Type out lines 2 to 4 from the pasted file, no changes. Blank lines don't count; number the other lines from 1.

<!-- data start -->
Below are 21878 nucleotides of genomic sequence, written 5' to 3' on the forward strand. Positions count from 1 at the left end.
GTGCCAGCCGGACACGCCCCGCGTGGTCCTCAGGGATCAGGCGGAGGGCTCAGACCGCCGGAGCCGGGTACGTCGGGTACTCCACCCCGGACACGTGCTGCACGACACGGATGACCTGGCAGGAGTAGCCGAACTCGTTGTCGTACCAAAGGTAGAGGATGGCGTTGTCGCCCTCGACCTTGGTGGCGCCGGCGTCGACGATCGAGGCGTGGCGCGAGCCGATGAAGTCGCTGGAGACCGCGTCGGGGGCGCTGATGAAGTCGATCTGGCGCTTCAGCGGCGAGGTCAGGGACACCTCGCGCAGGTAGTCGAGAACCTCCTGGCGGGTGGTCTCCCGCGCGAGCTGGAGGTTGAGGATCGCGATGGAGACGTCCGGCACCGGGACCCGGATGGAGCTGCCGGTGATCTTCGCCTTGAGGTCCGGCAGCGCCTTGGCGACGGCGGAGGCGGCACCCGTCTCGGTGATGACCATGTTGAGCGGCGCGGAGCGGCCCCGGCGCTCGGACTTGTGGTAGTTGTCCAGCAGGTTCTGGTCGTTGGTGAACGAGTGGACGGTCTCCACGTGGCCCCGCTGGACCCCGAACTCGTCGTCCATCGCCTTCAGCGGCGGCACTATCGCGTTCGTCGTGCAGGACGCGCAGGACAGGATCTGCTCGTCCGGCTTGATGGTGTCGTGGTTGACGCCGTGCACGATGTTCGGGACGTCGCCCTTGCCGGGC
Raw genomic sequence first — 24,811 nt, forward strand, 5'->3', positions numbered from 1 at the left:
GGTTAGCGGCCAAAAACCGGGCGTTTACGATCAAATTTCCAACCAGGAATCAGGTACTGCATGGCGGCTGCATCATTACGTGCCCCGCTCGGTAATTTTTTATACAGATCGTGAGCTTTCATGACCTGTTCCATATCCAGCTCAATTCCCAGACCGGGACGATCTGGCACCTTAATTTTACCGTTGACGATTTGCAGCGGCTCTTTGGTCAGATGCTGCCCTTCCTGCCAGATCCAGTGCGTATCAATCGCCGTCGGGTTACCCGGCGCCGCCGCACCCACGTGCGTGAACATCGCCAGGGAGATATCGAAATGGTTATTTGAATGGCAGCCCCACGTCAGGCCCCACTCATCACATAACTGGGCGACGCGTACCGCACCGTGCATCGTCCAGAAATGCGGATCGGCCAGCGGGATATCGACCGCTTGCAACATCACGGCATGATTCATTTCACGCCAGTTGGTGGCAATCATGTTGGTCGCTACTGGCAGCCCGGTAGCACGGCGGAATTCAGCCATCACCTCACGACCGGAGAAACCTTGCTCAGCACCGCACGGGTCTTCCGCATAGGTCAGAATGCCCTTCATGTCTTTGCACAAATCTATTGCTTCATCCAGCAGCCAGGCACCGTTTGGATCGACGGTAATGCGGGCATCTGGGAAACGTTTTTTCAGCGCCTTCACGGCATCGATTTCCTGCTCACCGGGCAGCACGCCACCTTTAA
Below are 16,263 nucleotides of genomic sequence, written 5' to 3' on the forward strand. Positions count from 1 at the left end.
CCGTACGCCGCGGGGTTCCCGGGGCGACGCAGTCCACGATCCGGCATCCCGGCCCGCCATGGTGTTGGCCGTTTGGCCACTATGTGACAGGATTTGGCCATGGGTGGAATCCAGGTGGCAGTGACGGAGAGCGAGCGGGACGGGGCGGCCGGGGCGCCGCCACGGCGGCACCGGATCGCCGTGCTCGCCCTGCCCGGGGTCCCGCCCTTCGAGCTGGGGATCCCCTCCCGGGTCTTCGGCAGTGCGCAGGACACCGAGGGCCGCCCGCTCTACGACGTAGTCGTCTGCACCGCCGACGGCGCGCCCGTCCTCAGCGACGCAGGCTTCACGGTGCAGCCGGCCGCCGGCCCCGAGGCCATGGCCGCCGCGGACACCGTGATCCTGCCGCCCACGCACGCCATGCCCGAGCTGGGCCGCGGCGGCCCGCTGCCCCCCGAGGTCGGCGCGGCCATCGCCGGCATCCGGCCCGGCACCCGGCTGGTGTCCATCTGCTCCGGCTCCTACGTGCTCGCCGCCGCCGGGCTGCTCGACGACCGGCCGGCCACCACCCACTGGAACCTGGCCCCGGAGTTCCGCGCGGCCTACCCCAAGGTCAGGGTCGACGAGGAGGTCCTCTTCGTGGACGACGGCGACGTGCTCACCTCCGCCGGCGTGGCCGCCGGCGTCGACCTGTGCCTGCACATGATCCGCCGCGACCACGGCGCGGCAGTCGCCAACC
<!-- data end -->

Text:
GTGCCAGCCGGACACGCCCCGCGTGGTCCTCAGGGATCAGGCGGAGGGCTCAGACCGCCGGAGCCGGGTACGTCGGGTACTCCACCCCGGACACGTGCTGCACGACACGGATGACCTGGCAGGAGTAGCCGAACTCGTTGTCGTACCAAAGGTAGAGGATGGCGTTGTCGCCCTCGACCTTGGTGGCGCCGGCGTCGACGATCGAGGCGTGGCGCGAGCCGATGAAGTCGCTGGAGACCGCGTCGGGGGCGCTGATGAAGTCGATCTGGCGCTTCAGCGGCGAGGTCAGGGACACCTCGCGCAGGTAGTCGAGAACCTCCTGGCGGGTGGTCTCCCGCGCGAGCTGGAGGTTGAGGATCGCGATGGAGACGTCCGGCACCGGGACCCGGATGGAGCTGCCGGTGATCTTCGCCTTGAGGTCCGGCAGCGCCTTGGCGACGGCGGAGGCGGCACCCGTCTCGGTGATGACCATGTTGAGCGGCGCGGAGCGGCCCCGGCGCTCGGACTTGTGGTAGTTGTCCAGCAGGTTCTGGTCGTTGGTGAACGAGTGGACGGTCTCCACGTGGCCCCGCTGGACCCCGAACTCGTCGTCCATCGCCTTCAGCGGCGGCACTATCGCGTTCGTCGTGCAGGACGCGCAGGACAGGATCTGCTCGTCCGGCTTGATGGTGTCGTGGTTGACGCCGTGCACGATGTTCGGGACGTCGCCCTTGCCGGGC
Raw genomic sequence first — 24,811 nt, forward strand, 5'->3', positions numbered from 1 at the left:
GGTTAGCGGCCAAAAACCGGGCGTTTACGATCAAATTTCCAACCAGGAATCAGGTACTGCATGGCGGCTGCATCATTACGTGCCCCGCTCGGTAATTTTTTATACAGATCGTGAGCTTTCATGACCTGTTCCATATCCAGCTCAATTCCCAGACCGGGACGATCTGGCACCTTAATTTTACCGTTGACGATTTGCAGCGGCTCTTTGGTCAGATGCTGCCCTTCCTGCCAGATCCAGTGCGTATCAATCGCCGTCGGGTTACCCGGCGCCGCCGCACCCACGTGCGTGAACATCGCCAGGGAGATATCGAAATGGTTATTTGAATGGCAGCCCCACGTCAGGCCCCACTCATCACATAACTGGGCGACGCGTACCGCACCGTGCATCGTCCAGAAATGCGGATCGGCCAGCGGGATATCGACCGCTTGCAACATCACGGCATGATTCATTTCACGCCAGTTGGTGGCAATCATGTTGGTCGCTACTGGCAGCCCGGTAGCACGGCGGAATTCAGCCATCACCTCACGACCGGAGAAACCTTGCTCAGCACCGCACGGGTCTTCCGCATAGGTCAGAATGCCCTTCATGTCTTTGCACAAATCTATTGCTTCATCCAGCAGCCAGGCACCGTTTGGATCGACGGTAATGCGGGCATCTGGGAAACGTTTTTTCAGCGCCTTCACGGCATCGATTTCCTGCTCACCGGGCAGCACGCCACCTTTAA